ch3cooh: (Ball Pit)
[personal profile] ch3cooh
Challenge: write up your initial instinct, then try to prove it and let me know what happens. :D
I really like this puzzle.  And I'm sure that there's a simpler proof than the one I'm using right now.

Puzzle:
GeometryArea


Solution:
The orange is exactly the same area as the sum of the two blue areas.

Proof:
Step 1: The Orange circle is exactly 1/4 of the big circle.  Proof by picture:
Picture2
(Draw another equlateral triangle inscribed in the circle, with a 180 degree rotation relative to the original triangle.  These two triangles overlap in a regular hexagon that can be split into 6 triangles like a pie.  Each of these triangles is the same size as any of the 6 points of the star now inscribed in the circle.  So it is clear that the radius of the orange circle is half the radius of the large circle.  Since A = pi*r^2, this means that the area of the orange circle is 1/4 the area of the whole circle.

Step 2: Blue area is exactly 1/3 of the remaining area in the large circle that is not part of the orange circle.  Proof by picture:
Picture1
The remaining area has three semetrical components.

Step 3: Since the orange circle is 1/4 of the large circle, the remaining interior of the large circle is 3/4 of the area.  The blue area is 1/3 of that, and 1/3 of 3/4 is 1/4.  So both the orange region and the combined two blue regions are 1/4 the area of the whole circle.
Boom!  Done!

Using this to draw a very pretty infinite summation picture. :)
Spiral of quarters 2
1/4 + 1/16 + 1/64 + ... 1/4^n  as n approaches infinity = 1/3

Date: 2015-02-26 03:32 am (UTC)
From: [identity profile] greensword.livejournal.com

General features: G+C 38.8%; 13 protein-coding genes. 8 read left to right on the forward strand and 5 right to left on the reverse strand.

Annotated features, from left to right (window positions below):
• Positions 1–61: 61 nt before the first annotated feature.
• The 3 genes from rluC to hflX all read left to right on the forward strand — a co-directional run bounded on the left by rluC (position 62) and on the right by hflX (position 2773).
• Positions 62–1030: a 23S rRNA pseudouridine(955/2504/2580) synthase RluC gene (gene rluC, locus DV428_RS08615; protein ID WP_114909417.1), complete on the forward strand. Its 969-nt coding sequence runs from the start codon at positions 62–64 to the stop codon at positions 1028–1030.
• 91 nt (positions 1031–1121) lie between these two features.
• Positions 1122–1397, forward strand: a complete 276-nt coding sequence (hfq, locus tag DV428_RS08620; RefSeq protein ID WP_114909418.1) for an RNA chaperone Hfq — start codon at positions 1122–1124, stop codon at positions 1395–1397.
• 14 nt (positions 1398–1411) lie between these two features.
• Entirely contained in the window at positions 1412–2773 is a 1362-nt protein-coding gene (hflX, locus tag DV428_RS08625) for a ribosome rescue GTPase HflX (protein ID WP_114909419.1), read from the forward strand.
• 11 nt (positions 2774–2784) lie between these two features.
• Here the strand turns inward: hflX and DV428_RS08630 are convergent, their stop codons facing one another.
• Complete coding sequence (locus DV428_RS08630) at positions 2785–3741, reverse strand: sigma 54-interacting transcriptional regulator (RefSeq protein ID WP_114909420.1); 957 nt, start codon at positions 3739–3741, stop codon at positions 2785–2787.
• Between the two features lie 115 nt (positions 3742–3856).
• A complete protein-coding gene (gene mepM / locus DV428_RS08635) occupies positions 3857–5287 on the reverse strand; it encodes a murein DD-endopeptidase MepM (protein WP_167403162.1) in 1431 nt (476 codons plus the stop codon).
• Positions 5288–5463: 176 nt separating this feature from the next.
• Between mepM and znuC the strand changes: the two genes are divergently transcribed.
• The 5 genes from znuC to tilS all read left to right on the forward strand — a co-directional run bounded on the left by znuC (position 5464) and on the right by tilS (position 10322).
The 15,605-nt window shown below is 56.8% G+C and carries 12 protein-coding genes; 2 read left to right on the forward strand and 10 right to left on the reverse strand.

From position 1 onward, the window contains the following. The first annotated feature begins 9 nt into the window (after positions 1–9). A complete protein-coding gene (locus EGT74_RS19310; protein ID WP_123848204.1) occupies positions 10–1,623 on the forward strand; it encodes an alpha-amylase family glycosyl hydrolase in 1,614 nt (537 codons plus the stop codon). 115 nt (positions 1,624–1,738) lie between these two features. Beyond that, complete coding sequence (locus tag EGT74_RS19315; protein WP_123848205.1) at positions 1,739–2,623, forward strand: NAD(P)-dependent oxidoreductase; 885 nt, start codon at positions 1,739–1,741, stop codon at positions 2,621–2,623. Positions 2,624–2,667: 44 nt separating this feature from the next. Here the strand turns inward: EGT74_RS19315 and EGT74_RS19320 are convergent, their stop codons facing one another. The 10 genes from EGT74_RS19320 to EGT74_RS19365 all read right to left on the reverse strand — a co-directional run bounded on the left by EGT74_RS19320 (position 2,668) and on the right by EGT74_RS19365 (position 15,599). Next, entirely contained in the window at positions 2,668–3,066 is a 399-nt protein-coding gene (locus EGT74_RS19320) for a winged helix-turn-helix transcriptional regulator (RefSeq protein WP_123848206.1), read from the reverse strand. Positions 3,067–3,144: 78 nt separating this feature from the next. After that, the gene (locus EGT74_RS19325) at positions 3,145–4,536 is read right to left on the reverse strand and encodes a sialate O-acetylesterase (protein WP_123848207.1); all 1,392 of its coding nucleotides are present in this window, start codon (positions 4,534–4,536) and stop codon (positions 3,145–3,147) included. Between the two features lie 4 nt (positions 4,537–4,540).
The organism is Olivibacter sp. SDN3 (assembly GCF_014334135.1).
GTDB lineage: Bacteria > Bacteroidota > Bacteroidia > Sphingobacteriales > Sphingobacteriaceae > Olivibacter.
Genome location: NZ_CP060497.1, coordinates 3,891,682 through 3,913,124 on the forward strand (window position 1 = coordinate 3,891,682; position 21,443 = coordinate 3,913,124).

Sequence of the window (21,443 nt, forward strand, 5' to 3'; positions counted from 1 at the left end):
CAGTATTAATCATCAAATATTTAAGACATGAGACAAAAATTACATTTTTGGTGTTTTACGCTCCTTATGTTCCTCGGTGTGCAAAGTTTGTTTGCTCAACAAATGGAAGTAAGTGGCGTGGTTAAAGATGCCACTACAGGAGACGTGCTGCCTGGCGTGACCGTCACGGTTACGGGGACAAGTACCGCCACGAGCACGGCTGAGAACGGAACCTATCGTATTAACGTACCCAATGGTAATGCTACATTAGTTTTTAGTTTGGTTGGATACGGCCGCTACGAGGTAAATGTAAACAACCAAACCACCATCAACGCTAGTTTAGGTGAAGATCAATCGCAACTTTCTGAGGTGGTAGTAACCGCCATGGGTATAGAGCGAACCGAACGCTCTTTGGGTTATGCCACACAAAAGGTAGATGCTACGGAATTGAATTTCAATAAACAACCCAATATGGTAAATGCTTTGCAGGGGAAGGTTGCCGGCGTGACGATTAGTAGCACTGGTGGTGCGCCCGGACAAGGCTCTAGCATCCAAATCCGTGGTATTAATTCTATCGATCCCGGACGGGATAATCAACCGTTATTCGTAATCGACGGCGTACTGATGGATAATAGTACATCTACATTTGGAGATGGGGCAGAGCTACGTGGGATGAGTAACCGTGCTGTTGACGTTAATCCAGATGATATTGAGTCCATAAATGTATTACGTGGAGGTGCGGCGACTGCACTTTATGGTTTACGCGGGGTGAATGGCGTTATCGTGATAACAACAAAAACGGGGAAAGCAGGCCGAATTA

I'm in a rush and kind of brain-fried, but I've been meaning to take a stab at this.

If the triangle is equilateral, then each of the blue regions is equal to the equivalently-shaped white regions. The blue area is therefore 1/3rd of the area of the larger circle, excluding the area of the orange circle.

The question then becomes, how big is the orange circle? If it is exactly 1/4 the size of the larger circle, then it will be exactly the same size as the blue area. If it is larger than 1/4 of the large circle, it will be bigger than the blue area, and if smaller, then smaller. :P

Okay, here's where I'm running into difficulty. How can I tell the size of the smaller circle? Let's call the radius of the larger triangle 2. That makes the area of the larger circle 4pi. That means that we can figure out the area of the triangle by splitting it up into six triangles which use the radius as their hypotenuse. Those six triangles will be 30-60-90 triangles, since they'll have 90 degree angles along the actual sides of the large triangle, and 60 degree angles around the center of the circle (360/6 being of course sixty). I had to look the formula up, but if the hypotenuse is 2 then the other sides are 1 and √3. We multiply them to get the area of the mini triangle of 1√3/2. That makes the total area of the triangle 6√3/2 or 3√3. The triangle is therefore about 2/3rds the total area of the larger circle.

* I actually started with radius 1 but changed it later for ease of calculating.

There is probably more math I can do to figure out the size of the inner circle but I don't know it offhand. :/ If the inner circle is a similar proportion to the triangle as the triangle was to the outer circle, then it is 4/9thsish-sized, which is way more than 1/4 the size of the full circle. Even if it's half of the triangle, it's more than 1/4 the size of the full circle. So I'm going to guess that the orange circle is bigger than the blue parts. But I haven't proved anything and I could believe the circle is more like 1/3 of the triangle and my brain hurts, so I'm going to stop typing and see what the answer is. :)